Broban A, Tejiokem MC, Tiembré I, Druelles S, L'Azou M. Bolstering human rabies surveillance in Africa is crucial to eliminating canine-mediated rabies. PLoS Negl Trop Dis. 2018 Sep;12(9):e0006367. [PMC free article: PMC6126826] [PubMed: 30188896]
Ugolini G, Hemachudha T. Rabies: changing prophylaxis and new insights in pathophysiology. Curr Opin Infect Dis. 2018 Feb;31(1):93-101. [PubMed: 29293476]
Hennenfent AK, Iyengar P, Davies-Cole J. Assessing rabies knowledge gaps in human and animal healthcare professionals practicing in Washington, DC-A one health approach. Zoonoses Public Health. 2018 Dec;65(8):947-956. [PubMed: 30099849]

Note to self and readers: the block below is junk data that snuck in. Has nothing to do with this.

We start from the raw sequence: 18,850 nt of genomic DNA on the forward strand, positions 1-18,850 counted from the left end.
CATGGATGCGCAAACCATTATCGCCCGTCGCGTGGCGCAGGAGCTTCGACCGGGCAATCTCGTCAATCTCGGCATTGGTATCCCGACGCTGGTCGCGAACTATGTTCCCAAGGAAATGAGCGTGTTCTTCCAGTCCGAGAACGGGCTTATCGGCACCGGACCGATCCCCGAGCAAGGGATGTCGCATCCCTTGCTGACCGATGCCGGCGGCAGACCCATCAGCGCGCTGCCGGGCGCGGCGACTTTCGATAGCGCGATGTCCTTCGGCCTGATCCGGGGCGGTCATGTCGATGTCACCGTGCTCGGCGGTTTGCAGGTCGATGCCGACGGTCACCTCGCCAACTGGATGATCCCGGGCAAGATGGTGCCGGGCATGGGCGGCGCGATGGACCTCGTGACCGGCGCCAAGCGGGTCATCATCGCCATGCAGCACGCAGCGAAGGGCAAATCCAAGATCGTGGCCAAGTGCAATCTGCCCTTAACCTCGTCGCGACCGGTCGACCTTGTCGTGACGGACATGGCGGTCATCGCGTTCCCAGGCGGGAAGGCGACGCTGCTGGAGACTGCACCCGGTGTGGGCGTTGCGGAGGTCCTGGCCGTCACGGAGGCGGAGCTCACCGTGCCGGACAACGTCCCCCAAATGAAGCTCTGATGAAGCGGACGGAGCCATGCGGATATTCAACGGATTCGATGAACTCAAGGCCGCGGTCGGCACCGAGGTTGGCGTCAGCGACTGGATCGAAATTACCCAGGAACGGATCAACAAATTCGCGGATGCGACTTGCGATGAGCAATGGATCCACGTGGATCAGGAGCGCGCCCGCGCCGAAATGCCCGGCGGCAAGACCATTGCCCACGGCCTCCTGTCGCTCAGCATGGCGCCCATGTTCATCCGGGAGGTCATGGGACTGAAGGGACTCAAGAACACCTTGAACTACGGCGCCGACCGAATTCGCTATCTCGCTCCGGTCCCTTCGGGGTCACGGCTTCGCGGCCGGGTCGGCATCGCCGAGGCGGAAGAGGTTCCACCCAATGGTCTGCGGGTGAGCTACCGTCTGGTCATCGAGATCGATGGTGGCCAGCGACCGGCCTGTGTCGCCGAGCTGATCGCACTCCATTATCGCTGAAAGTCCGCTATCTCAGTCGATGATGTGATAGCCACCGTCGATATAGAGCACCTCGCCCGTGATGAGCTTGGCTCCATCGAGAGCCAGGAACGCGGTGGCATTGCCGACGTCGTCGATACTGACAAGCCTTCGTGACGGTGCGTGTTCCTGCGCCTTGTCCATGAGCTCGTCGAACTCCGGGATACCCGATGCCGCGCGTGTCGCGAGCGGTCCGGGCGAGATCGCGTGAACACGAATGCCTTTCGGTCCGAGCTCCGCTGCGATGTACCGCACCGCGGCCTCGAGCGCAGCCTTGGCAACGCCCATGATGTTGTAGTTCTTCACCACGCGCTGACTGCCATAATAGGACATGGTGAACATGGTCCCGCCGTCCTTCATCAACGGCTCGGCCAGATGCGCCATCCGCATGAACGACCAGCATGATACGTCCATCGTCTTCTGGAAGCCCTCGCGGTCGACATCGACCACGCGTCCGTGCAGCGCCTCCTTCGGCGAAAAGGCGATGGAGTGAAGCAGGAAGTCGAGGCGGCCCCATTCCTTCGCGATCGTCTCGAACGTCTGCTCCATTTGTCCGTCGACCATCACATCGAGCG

Amparo ACB, Jayme SI, Roces MCR, Quizon MCL, Mercado MLL, Dela Cruz MPZ, Licuan DA, Villalon EES, Baquilod MS, Hernandez LM, Taylor LH, Nel LH. The evaluation of Animal Bite Treatment Centers in the Philippines from a patient perspective. PLoS One. 2018;13(7):e0200873. [PMC free article: PMC6062032] [PubMed: 30048466]
Robardet E, Rieder J, Barrat J, Cliquet F. Reconsidering Oral Rabies Vaccine Bait Uptake Evaluation at Population Level: A Simple, Noninvasive, and Ethical Method by Fecal Survey Using a Physical Biomarker. J Wildl Dis. 2019 Jan;55(1):200-205. [PubMed: 30016214]
Langedijk AC, De Pijper CA, Spijker R, Holman R, Grobusch MP, Stijnis C. Rabies Antibody Response After Booster Immunization: A Systematic Review and Meta-analysis. Clin Infect Dis. 2018 Nov 28;67(12):1932-1947. [PubMed: 29788204]
Middleton D, Edwin JJ, Johnson KO, Warshawsky BF. A descriptive analysis of rabies post-exposure prophylaxis data: 2013, Ontario, Canada. Zoonoses Public Health. 2018 Feb;65(1):e66-e78. [PubMed: 29027355]